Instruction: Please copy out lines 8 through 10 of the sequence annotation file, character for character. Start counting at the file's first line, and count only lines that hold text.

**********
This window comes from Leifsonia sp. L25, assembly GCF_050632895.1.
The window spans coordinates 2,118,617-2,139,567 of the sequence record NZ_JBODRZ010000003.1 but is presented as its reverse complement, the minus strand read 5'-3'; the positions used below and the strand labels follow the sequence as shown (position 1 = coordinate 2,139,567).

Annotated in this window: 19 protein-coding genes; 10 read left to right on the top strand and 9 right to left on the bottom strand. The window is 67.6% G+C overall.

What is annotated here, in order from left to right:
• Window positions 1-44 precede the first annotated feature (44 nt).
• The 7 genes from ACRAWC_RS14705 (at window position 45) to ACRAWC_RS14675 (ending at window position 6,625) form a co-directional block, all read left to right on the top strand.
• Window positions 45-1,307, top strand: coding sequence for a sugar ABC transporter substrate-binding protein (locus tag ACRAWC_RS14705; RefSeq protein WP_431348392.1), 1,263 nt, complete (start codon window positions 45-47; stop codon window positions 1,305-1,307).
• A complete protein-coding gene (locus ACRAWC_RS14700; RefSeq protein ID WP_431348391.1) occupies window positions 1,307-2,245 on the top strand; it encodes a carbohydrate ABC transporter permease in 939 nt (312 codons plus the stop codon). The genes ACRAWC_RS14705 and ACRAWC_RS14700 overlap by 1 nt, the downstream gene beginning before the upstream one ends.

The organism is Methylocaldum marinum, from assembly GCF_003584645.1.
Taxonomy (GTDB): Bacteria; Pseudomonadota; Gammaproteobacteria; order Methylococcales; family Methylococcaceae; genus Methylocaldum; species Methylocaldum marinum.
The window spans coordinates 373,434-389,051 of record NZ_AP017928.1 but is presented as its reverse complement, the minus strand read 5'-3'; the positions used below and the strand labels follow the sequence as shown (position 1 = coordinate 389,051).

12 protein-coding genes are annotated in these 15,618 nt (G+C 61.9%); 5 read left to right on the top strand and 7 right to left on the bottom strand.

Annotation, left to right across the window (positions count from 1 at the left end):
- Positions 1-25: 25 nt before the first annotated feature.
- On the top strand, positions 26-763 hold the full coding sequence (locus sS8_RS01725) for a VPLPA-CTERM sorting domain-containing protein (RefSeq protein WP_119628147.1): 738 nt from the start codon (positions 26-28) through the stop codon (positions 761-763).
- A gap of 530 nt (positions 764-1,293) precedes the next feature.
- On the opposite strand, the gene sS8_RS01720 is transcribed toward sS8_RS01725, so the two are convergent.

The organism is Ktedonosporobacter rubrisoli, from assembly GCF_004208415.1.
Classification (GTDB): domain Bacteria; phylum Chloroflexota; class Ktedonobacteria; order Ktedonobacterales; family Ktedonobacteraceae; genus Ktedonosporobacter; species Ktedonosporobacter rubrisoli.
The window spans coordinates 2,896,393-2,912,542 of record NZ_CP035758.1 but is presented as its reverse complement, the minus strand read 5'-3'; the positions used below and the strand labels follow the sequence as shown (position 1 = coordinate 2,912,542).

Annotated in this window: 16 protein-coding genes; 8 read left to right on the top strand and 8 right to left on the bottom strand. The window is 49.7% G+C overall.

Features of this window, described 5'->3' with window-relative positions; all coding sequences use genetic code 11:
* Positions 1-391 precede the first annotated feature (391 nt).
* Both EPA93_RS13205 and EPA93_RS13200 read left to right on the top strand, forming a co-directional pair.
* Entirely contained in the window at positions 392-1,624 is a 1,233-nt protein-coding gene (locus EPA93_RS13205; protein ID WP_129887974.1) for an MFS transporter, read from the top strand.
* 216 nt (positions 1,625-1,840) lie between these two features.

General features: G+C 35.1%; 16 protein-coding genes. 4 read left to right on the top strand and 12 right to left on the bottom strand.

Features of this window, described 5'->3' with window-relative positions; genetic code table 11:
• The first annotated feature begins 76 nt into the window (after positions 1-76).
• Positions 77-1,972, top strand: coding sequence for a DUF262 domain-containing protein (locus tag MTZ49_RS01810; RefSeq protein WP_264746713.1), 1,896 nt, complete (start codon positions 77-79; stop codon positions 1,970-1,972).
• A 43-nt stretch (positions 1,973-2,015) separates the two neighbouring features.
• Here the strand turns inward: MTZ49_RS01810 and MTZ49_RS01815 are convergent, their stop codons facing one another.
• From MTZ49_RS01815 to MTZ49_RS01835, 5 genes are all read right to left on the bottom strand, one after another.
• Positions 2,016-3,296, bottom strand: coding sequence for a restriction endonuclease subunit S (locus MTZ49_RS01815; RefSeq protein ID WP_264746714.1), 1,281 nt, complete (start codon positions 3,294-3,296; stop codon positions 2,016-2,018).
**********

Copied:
• A complete protein-coding gene (locus ACRAWC_RS14700; RefSeq protein ID WP_431348391.1) occupies window positions 1,307-2,245 on the top strand; it encodes a carbohydrate ABC transporter permease in 939 nt (312 codons plus the stop codon). The genes ACRAWC_RS14705 and ACRAWC_RS14700 overlap by 1 nt, the downstream gene beginning before the upstream one ends.

The organism is Methylocaldum marinum, from assembly GCF_003584645.1.
Taxonomy (GTDB): Bacteria; Pseudomonadota; Gammaproteobacteria; order Methylococcales; family Methylococcaceae; genus Methylocaldum; species Methylocaldum marinum.